With Brexit’s third deadline quickly approaching, the Irish border remains the main holdup

After being delayed twice this year already, Brexit is supposed to officially happen later this month on October 31. A deal dictating the terms of departure has yet to be announced, though recent reports suggest that one could be coming soon.

Read More: Why is the Irish border where it is?

The main issue that remains throughout the seemingly neverending Brexit process is the border between Northern Ireland and the Republic of Ireland.

With the UK and Ireland both being members of the European Union, there is currently no need for customs checks on imports and exports between the two nations as they're both part of the single market and customs union.

After Brexit, the border between the Republic of Ireland and Northern Ireland will be the only land border the UK has with an EU state that has yet to come to an agreement on how the border will be monitored. (In late 2018, the UK and Spain came to an agreement on Gibraltar's border. Gibraltar is a British Overseas Territory with a .75 mile border with Spain. )

As such, some sort of agreement must be decided upon to dictate how trading will unfold.

Additionally, the logistics of a hard border along the roughly 300-mile border that weaves almost unnoticed between Ireland the North seems logistically impossible.

British or Irish, no one appears to want a hard border on the island of Ireland, but the parties involved cannot seem to agree on a way around it.

Read More: Irish armed police now patrol Northern Ireland border

At the heart of the issue is the 1998 Good Friday Agreement between the UK and Ireland which says a hard border cannot be introduced on the island of Ireland in the hopes of preventing a return to violence similar to that of the 30-year era of The Troubles, which saw thousands of people die in sectarian conflict.

A “backstop” was proposed to avoid a hard border which stipulates that the UK would remain in a customs union with the EU until a solution is found. Brexiteers, including Prime Minister Boris Johnson, are opposed to the idea of a backstop as it does not permit for a clean break from the EU.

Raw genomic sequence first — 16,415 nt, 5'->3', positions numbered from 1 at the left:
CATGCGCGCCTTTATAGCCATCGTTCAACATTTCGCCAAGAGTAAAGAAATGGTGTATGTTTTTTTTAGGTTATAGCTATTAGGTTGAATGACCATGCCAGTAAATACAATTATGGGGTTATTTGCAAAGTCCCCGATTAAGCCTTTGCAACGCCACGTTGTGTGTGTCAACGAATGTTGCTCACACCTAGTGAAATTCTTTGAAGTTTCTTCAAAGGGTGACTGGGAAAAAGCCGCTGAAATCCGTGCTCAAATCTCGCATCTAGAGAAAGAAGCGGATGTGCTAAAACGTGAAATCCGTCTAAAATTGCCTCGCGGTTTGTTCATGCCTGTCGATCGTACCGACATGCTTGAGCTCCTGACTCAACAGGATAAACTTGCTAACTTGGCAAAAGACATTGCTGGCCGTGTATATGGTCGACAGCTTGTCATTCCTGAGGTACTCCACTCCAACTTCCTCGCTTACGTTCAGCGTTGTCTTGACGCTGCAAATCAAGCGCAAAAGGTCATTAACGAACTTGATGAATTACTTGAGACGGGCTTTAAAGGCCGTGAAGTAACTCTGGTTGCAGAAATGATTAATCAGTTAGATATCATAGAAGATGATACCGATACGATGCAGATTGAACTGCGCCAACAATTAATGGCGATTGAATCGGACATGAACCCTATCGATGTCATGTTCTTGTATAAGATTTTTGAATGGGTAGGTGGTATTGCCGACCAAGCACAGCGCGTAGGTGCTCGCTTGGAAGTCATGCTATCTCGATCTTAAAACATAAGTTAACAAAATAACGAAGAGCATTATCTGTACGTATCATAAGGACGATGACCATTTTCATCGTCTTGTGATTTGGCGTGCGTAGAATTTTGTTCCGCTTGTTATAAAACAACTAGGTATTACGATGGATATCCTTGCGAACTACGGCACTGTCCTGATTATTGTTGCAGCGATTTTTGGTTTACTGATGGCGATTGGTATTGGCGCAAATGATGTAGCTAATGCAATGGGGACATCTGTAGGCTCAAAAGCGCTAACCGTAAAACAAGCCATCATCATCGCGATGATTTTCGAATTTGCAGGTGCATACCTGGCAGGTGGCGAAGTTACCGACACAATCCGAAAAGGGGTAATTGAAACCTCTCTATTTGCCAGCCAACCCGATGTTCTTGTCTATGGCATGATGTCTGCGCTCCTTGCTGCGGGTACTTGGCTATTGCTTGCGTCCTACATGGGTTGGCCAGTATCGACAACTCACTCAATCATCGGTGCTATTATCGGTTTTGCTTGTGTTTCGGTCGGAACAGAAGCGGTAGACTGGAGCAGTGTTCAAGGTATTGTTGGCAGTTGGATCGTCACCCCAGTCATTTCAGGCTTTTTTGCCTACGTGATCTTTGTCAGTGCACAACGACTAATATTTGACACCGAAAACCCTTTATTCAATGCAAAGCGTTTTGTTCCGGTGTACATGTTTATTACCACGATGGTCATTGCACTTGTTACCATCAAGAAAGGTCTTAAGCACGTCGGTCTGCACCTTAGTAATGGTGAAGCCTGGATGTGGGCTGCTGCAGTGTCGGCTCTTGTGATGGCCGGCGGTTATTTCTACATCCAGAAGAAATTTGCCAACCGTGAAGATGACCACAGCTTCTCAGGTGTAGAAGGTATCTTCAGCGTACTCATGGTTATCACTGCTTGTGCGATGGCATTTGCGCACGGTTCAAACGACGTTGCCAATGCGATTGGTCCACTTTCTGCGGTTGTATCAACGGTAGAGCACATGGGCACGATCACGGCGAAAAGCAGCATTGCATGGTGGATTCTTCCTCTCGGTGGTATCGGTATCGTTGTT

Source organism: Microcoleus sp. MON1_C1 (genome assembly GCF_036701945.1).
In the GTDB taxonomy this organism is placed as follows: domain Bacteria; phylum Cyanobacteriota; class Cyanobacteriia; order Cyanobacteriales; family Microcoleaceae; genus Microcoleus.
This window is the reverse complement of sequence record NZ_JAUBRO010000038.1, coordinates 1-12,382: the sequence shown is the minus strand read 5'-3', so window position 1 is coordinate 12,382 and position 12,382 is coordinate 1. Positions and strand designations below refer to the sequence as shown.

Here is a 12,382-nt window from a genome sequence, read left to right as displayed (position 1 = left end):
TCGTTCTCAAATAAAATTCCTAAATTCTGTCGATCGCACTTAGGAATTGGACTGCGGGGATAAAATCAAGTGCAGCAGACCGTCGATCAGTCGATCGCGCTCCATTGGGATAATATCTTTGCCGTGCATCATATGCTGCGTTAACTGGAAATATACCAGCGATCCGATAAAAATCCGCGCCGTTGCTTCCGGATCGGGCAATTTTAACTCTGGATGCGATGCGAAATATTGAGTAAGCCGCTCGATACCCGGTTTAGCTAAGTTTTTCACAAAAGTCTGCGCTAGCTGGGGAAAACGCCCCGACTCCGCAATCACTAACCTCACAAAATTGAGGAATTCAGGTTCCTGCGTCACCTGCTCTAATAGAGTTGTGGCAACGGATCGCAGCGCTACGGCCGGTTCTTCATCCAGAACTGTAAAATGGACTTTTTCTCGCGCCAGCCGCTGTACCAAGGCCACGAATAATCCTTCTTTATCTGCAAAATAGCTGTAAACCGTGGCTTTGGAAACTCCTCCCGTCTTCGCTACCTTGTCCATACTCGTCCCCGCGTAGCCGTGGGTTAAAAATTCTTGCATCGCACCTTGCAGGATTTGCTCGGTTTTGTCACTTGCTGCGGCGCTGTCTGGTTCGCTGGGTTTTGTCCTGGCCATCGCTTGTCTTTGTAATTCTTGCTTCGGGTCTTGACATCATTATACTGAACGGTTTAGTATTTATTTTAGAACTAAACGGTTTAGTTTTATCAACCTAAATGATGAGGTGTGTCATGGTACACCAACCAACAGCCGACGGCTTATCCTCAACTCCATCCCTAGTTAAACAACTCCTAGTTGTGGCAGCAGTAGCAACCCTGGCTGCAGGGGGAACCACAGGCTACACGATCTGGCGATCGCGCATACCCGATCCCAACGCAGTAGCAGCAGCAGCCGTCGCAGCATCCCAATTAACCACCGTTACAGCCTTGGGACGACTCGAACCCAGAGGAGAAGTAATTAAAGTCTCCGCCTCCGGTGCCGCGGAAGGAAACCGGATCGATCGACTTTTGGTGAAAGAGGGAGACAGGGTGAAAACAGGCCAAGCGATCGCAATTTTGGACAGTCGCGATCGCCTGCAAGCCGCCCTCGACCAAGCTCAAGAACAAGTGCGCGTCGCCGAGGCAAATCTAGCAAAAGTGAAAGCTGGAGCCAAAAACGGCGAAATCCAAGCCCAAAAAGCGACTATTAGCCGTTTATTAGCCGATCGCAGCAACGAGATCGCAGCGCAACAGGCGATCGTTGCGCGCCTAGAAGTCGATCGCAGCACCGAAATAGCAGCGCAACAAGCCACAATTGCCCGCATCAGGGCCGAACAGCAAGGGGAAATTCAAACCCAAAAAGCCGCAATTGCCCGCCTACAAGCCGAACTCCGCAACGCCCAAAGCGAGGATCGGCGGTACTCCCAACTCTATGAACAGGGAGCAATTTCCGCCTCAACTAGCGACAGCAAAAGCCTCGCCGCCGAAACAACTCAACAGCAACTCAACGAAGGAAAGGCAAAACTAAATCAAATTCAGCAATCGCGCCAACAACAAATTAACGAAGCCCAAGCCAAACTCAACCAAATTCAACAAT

This week, the BBC outlined ways in which the backstop could be implemented:

A Northern Ireland only backstop

"This is what the EU originally proposed.

"It would involve Northern Ireland alone remaining in the EU's single market and customs union, leaving Great Britain (England, Scotland and Wales) free to strike trade deals.

"But the DUP - a Northern Ireland unionist party that propped up Theresa May's minority Conservative government - objected to this.

"It said it would see Northern Ireland treated differently and could threaten the union.

"Boris Johnson has also specifically ruled this out."

A UK-wide backstop

"After the DUP's objections, Mrs. May agreed a backstop involving the whole of the UK retaining a very close relationship with the EU - staying in the customs union - for an indefinite period.

"It would also see Northern Ireland staying even more closely tied to some rules of the EU single market.

"These arrangements would apply unless and until both the EU and UK agree they are no longer necessary."

Read More: Video of crossing Irish border 4 times in 10 min shows absurdity of hard border

The Council on Foreign Relations summarizes why Brexiteers are opposed to the backstop: “Brexiteers worry it could become permanent, forcing the UK to follow the [EU] bloc’s rules without getting any say in making them. For MPs [Members of British Parliament] who want to take back control of trade and immigration, that’s untenable. They won’t support May’s deal without an explicit end date for the backstop, something the EU has flatly rejected.

“Second, Northern Ireland’s unionists, who back a strong union with London, worry that the backstop could create a “two speed” UK if Northern Ireland remains subject to more EU regulations than the rest of the UK. An implicit border in the Irish Sea, they say, would isolate Northern Ireland. This argument carries particular weight because May’s parliamentary coalition relies on ten MPs from Northern Ireland’s main unionist party."

Read More: These pictures highlight just how difficult a Brexit hard border would be

When Boris Johnson was named the new Prime Minister this past summer in the wake of Theresa May’s resignation, he vowed to not only lead the UK out of the EU by October 31 but that he would do so with or without a deal.

The Tory party leader was also vehemently against the “backstop,” though sources have said this week that “concessions” may have been made regarding the final Brexit deal.

The Brexit saga evolves day by day, and only time will tell at this point how it will all play out.